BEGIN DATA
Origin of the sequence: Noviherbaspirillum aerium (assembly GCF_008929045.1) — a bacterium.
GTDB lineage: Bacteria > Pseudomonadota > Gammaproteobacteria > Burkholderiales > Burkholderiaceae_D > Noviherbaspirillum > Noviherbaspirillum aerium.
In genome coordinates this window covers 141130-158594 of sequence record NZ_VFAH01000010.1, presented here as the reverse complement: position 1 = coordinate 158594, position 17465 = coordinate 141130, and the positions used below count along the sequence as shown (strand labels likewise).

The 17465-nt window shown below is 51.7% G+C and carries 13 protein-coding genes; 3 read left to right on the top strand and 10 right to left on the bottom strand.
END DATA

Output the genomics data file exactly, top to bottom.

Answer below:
Origin of the sequence: Noviherbaspirillum aerium (assembly GCF_008929045.1) — a bacterium.
GTDB lineage: Bacteria > Pseudomonadota > Gammaproteobacteria > Burkholderiales > Burkholderiaceae_D > Noviherbaspirillum > Noviherbaspirillum aerium.
In genome coordinates this window covers 141130-158594 of sequence record NZ_VFAH01000010.1, presented here as the reverse complement: position 1 = coordinate 158594, position 17465 = coordinate 141130, and the positions used below count along the sequence as shown (strand labels likewise).

The 17465-nt window shown below is 51.7% G+C and carries 13 protein-coding genes; 3 read left to right on the top strand and 10 right to left on the bottom strand.